Friday 18 September 2020: Katrine of Mending Mayhem is back from her Summer break. Katrine discusses this week’s visible mending collage and the basics of mending.
Use our #mendingmayhem and your mending have a chance to be featured next week.
Here are the Mending Mayhemmers for 16 September 2020:
🧵@lorenz.cherry for amazing and well done tapestry circle on the back of a coat 🧥 ⭕❤️
🧵@judymerrillsmith for a much patched hoodie, it’s just gorgeous Judy 💕 😍
🧵@dithyramber for making waves with a sailboat ⛵ mend on jeans 👖 it’s such a brilliant mend Heather 👏 ❤️
🧵@eseartstudio Eric always comes up with creative solutions. We just love the dragonfly keeping your much loved hat together 🎩❤️
🧵@ruthannsmalley mending the back of a denim shirt 👚 with a gorgeous dandelion ❤️nice stitching Ruth 👌❤️
🧵@swoodsonsays despite her love for patches Stephanie went for a embroidery mend this time. We love your flower 🌸, good choice 👏❤️
🧵@alexonver for very colourful and fresh darning denim 🌈❤️you work with the darning loom is amazing Alex 👌
🧵@schneckstein Uli are impressing us with her beautiful bike 🚲 mend on socks 🧦 ❤️
Well done everyone 🎉💫🎉
Thank you all for using our #mendingmayhem and for contributing to the mending community ❤️
Keep up the good work.
Darning is an easy skill to get your mending skills started. Here are darning techniques supplied by Katrine.
The pictures above show how the darning loom is used. Roberta Cummings has a very good tutorial in her Instagram highlights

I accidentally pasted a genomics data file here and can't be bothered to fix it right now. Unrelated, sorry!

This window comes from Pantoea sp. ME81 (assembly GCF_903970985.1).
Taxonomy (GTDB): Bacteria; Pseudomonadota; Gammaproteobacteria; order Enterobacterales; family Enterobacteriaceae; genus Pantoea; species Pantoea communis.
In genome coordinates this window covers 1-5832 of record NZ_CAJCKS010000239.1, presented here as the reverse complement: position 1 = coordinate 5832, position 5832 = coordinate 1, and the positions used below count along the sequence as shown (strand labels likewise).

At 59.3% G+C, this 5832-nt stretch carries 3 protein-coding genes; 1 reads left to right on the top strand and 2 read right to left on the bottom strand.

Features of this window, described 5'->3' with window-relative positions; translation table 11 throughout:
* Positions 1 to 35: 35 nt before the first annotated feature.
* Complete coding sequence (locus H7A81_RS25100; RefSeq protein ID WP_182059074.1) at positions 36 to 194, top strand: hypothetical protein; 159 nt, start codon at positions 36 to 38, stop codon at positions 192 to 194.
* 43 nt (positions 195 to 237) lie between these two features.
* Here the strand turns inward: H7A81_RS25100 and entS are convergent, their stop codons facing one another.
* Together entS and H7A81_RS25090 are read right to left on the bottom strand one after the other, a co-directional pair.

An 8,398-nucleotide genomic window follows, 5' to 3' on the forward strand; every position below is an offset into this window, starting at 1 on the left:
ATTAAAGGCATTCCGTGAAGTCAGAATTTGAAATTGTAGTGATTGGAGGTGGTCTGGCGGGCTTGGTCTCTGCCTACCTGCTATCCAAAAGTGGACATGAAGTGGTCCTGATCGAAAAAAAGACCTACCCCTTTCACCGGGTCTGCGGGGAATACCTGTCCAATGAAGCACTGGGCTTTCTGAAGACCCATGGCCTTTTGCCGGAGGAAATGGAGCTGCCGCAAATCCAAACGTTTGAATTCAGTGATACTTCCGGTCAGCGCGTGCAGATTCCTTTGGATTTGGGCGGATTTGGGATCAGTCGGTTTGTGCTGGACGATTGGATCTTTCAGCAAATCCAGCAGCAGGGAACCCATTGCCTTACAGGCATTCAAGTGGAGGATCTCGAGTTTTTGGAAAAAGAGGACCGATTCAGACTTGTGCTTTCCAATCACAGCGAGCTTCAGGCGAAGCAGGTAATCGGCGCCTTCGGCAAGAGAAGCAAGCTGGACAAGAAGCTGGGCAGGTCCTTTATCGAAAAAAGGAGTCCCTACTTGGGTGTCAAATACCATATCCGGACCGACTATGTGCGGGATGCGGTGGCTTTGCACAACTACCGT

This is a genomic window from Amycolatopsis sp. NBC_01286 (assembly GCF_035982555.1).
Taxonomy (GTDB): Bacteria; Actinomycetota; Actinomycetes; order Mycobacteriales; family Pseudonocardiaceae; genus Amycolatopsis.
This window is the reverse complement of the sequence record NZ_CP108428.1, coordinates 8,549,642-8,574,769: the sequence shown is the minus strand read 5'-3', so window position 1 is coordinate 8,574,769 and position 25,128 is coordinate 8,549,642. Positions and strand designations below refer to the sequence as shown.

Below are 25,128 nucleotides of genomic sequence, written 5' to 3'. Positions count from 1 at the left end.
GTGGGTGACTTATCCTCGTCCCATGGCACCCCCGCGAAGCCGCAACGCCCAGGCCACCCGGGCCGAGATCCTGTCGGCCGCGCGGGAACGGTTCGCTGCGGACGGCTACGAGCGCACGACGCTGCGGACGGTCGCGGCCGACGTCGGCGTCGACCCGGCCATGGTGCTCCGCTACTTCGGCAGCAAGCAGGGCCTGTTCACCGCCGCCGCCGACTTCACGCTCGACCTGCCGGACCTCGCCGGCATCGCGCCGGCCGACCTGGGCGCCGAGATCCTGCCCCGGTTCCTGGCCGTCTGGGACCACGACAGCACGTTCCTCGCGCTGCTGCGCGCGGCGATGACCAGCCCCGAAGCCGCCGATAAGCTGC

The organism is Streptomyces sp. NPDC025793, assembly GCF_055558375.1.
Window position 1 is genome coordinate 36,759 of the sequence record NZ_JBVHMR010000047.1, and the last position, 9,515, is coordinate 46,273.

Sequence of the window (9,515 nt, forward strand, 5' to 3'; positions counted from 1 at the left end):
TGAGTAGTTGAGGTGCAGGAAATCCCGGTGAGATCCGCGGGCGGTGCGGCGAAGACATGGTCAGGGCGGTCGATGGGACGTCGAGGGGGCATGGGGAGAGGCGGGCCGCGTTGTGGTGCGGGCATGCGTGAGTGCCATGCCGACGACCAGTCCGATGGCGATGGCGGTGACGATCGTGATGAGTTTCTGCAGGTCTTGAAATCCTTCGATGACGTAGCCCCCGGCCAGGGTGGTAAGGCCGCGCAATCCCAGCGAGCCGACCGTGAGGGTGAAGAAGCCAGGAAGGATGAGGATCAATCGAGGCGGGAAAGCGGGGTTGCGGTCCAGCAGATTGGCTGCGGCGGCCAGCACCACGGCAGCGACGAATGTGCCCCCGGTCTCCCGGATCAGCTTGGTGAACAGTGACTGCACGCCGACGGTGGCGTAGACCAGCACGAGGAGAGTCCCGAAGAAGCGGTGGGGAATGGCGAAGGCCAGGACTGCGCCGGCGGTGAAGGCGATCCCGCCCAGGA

Other types include Pick up stitches for knit fabrics, Scottish darning, Finnish darning and Japanese stitches.
Darning tools: These are your easy to find tools- Darning needles, blended threads, darning mushroom and access to darning tutorials.
Katrine’s darning tip: Katrine suggests that when you’re darning wool fabrics, use a blended yarn to ensure your darning lasts longer.
This is a link to a Scottish darning technique by Marlene Meiners @milli_and_the_bee She also has a link to Swiss darning technique and Duplicate stitch. Thank you for your permission to link to your darning tutorial Marlene.
Sewing Save Series: Part 2 with Katrine and Suzie is about mending and cherishing memories. The mending examples that Katrine and Suzie discussed in part 2, clearly link mending to wonderful memories. Making sure we avoid adding to landfill is top of mind when mending but the mending driving force for Katrine is all about saving wonderful memories.
Every item has more than one life and mending is an everyday part of their lives.
‘Mend don’t spend’
An important aspect of mending is that you can’t go wrong with visible mending. There is no right or wrong way to mend visibly. Visible mending is all about what you like, or want, or how you want to give new life to your clothing/shoes/accessories.
Visible mending is achievable for everyone. You don’t have to be skilled in a craft. You do need to be creative but again, that’s your personal preference and when you follow Mending Mayhem, or any mending hashtag, you can find many mending options to choose from for your needs.
Evelyn Woods is a big supporter of Monday Mending. Wednesday collage of mending from the previous week and a guest post on a Friday. Button swap was a huge hit this year. Morrissews or Tricia has helped Katrine and Suzie run the A to Z of mending.
Over 4,000 Instagram followers agree Mending Mayhem is a fun and friendly mending community. And you can follow mending community on the Mending Mayhem group on Facebook and the Mending Mayhem blog. Katrine also posts her mending projects on their personal Instagram accounts. Katrine posts on her blog as well. Mending Mayhem were mentioned in a news article about mending in The Guardian.